Another curve was learning how to handle myself and help people when I was living in an economy and place that was undergoing a coup and had a curfew for eleven months. There were huge evacuations of the Indian population either to the neighboring country or back to India due to the war conditions. So these were all part of the learning curve in the past 20 years, but as I look back I can say that I enjoyed them and wouldn’t change them for anything.

Q: Where have you been placed throughout your career? How long did you stay in these places?

A: My first assignment was in Madrid, then Tokyo, then Washington DC. I then took a study leave and went to Chicago to pursue my research in the U.S. foreign policy process. After that, I went to my first ambassadorial assignment in the Ivory Coast. After that I served in Liberia, Sierra Leone, and Guinea. I then moved to Chile to serve as an ambassador and now I am in San Francisco. I have been at these posts for a minimum of three years except in war stations – which are two year assignments.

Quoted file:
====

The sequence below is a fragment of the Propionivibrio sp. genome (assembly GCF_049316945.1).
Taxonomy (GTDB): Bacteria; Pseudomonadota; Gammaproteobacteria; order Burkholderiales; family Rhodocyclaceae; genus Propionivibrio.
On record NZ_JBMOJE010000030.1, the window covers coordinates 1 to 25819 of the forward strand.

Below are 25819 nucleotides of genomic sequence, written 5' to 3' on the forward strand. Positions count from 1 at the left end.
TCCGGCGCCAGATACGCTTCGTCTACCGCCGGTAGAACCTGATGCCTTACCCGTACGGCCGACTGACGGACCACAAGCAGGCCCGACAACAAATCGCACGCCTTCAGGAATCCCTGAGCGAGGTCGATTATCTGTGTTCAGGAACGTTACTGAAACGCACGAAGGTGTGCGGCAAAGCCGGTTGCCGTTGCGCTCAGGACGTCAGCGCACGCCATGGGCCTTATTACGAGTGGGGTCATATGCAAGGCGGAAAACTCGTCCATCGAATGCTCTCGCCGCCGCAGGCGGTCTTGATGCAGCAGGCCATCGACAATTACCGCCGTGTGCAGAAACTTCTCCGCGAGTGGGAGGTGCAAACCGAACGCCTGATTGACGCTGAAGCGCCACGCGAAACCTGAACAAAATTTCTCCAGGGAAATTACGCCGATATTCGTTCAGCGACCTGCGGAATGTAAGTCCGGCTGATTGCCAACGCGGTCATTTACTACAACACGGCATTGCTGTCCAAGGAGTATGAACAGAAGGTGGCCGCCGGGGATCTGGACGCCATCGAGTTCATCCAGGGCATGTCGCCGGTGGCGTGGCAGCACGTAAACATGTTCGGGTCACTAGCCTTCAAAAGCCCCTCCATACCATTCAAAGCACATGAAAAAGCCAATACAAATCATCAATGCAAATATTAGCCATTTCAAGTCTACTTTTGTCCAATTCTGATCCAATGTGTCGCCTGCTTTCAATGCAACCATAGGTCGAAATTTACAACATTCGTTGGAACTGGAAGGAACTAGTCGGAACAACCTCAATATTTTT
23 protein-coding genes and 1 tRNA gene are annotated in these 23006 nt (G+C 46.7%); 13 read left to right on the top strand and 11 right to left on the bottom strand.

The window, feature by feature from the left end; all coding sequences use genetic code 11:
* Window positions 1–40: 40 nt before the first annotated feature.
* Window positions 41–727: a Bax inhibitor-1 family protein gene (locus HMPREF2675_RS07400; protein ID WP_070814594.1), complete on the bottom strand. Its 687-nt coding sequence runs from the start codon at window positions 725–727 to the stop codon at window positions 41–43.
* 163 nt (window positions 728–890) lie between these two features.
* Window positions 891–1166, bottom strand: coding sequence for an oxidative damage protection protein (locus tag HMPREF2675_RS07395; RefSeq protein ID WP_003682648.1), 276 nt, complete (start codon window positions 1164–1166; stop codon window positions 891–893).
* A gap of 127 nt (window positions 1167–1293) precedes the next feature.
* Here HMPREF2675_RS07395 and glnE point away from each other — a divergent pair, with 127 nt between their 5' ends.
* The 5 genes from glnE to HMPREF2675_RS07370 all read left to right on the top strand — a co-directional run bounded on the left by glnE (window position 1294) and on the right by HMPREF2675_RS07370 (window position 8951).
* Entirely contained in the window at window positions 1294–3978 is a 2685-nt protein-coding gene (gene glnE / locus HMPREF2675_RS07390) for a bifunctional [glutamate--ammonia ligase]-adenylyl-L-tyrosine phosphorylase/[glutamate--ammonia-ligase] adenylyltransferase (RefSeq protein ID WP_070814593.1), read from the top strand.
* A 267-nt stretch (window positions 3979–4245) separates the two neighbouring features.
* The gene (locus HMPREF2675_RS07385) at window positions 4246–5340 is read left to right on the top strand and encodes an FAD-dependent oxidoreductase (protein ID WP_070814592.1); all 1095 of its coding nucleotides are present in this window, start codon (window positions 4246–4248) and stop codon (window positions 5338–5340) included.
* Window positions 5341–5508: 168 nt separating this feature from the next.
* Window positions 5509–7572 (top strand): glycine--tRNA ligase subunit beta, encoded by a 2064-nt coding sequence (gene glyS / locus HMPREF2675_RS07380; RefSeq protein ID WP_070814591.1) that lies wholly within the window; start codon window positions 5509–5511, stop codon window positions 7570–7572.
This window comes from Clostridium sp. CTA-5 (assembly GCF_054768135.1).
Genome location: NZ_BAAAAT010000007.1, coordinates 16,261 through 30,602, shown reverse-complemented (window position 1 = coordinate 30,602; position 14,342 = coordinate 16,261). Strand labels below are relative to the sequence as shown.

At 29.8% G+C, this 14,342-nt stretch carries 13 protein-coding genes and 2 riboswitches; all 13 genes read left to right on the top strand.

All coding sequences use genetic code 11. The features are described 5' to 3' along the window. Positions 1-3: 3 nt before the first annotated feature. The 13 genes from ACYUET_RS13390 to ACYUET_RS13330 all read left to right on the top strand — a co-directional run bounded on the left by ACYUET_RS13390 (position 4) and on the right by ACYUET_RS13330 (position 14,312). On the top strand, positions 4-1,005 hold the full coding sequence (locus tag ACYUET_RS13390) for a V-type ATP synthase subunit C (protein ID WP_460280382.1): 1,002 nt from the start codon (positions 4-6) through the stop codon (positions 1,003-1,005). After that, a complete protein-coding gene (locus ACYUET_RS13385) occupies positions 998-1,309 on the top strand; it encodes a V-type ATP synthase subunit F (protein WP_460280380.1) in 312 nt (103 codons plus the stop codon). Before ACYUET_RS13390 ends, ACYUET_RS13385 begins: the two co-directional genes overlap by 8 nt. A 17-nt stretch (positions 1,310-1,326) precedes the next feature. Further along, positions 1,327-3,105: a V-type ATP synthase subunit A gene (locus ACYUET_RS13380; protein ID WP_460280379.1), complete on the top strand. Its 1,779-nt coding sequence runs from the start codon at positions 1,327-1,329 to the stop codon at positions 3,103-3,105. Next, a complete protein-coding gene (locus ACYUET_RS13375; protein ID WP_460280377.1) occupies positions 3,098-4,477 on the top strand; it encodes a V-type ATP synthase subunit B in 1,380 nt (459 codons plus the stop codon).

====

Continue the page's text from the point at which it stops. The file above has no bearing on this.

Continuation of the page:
Q: Who were some of the major influences in your life that helped you get where you are today?

A: Definitely my parents. I grew up in a family where I got a lot of support in doing whatever it was that I wanted to do. In India, women were not granted the same liberties as men. My parents always taught me to be who I was regardless of gender. A number of my teachers were also great influences. They taught me that I could not be held back by the ideas and stereotypes of women in India. They taught me that I had to start breaking the mold. We also had a few senior officers in the Service who helped in invisible ways that I didn’t realize at the time. I had many significant influences and I am grateful for all of them.

I realized that if I wanted to get married, I would need permission from the government to do so. If they denied my request to get married, I would have the option of losing my job or remaining single.

Q: Which of those senior officers really stand out?